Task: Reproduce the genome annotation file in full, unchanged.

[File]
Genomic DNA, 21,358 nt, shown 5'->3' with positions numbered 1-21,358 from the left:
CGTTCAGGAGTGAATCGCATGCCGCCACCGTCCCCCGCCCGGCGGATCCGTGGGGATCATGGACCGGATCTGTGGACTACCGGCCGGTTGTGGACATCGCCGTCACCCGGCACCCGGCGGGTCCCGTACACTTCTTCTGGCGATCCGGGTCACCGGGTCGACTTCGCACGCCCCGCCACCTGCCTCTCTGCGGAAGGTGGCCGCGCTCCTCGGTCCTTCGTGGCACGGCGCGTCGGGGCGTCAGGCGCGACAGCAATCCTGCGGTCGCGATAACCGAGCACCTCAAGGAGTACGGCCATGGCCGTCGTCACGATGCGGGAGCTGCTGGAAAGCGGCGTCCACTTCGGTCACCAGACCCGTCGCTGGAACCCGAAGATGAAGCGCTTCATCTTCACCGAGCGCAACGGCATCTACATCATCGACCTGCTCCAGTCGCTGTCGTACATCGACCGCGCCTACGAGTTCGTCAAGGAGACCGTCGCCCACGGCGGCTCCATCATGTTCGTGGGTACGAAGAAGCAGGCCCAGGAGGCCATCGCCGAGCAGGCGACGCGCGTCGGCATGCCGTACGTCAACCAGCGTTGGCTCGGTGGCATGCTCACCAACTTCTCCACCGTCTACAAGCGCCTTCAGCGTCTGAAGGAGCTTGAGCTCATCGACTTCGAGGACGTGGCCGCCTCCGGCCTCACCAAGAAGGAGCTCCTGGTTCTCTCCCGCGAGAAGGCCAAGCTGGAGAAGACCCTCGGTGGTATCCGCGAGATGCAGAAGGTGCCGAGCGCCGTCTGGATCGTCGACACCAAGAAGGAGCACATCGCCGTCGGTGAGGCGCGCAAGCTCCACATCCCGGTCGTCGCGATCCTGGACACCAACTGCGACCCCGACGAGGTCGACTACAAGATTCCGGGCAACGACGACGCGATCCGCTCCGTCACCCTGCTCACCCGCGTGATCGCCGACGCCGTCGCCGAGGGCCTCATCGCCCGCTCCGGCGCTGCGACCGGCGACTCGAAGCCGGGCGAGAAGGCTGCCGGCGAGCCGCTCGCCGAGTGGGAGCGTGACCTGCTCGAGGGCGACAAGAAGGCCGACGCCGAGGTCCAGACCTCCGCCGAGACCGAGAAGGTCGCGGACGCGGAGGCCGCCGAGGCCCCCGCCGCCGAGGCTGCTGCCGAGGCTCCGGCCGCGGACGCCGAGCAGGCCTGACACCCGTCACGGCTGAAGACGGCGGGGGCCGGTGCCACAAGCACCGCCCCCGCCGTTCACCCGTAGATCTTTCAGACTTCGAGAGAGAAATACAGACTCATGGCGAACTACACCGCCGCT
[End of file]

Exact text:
Genomic DNA, 21,358 nt, shown 5'->3' with positions numbered 1-21,358 from the left:
CGTTCAGGAGTGAATCGCATGCCGCCACCGTCCCCCGCCCGGCGGATCCGTGGGGATCATGGACCGGATCTGTGGACTACCGGCCGGTTGTGGACATCGCCGTCACCCGGCACCCGGCGGGTCCCGTACACTTCTTCTGGCGATCCGGGTCACCGGGTCGACTTCGCACGCCCCGCCACCTGCCTCTCTGCGGAAGGTGGCCGCGCTCCTCGGTCCTTCGTGGCACGGCGCGTCGGGGCGTCAGGCGCGACAGCAATCCTGCGGTCGCGATAACCGAGCACCTCAAGGAGTACGGCCATGGCCGTCGTCACGATGCGGGAGCTGCTGGAAAGCGGCGTCCACTTCGGTCACCAGACCCGTCGCTGGAACCCGAAGATGAAGCGCTTCATCTTCACCGAGCGCAACGGCATCTACATCATCGACCTGCTCCAGTCGCTGTCGTACATCGACCGCGCCTACGAGTTCGTCAAGGAGACCGTCGCCCACGGCGGCTCCATCATGTTCGTGGGTACGAAGAAGCAGGCCCAGGAGGCCATCGCCGAGCAGGCGACGCGCGTCGGCATGCCGTACGTCAACCAGCGTTGGCTCGGTGGCATGCTCACCAACTTCTCCACCGTCTACAAGCGCCTTCAGCGTCTGAAGGAGCTTGAGCTCATCGACTTCGAGGACGTGGCCGCCTCCGGCCTCACCAAGAAGGAGCTCCTGGTTCTCTCCCGCGAGAAGGCCAAGCTGGAGAAGACCCTCGGTGGTATCCGCGAGATGCAGAAGGTGCCGAGCGCCGTCTGGATCGTCGACACCAAGAAGGAGCACATCGCCGTCGGTGAGGCGCGCAAGCTCCACATCCCGGTCGTCGCGATCCTGGACACCAACTGCGACCCCGACGAGGTCGACTACAAGATTCCGGGCAACGACGACGCGATCCGCTCCGTCACCCTGCTCACCCGCGTGATCGCCGACGCCGTCGCCGAGGGCCTCATCGCCCGCTCCGGCGCTGCGACCGGCGACTCGAAGCCGGGCGAGAAGGCTGCCGGCGAGCCGCTCGCCGAGTGGGAGCGTGACCTGCTCGAGGGCGACAAGAAGGCCGACGCCGAGGTCCAGACCTCCGCCGAGACCGAGAAGGTCGCGGACGCGGAGGCCGCCGAGGCCCCCGCCGCCGAGGCTGCTGCCGAGGCTCCGGCCGCGGACGCCGAGCAGGCCTGACACCCGTCACGGCTGAAGACGGCGGGGGCCGGTGCCACAAGCACCGCCCCCGCCGTTCACCCGTAGATCTTTCAGACTTCGAGAGAGAAATACAGACTCATGGCGAACTACACCGCCGCT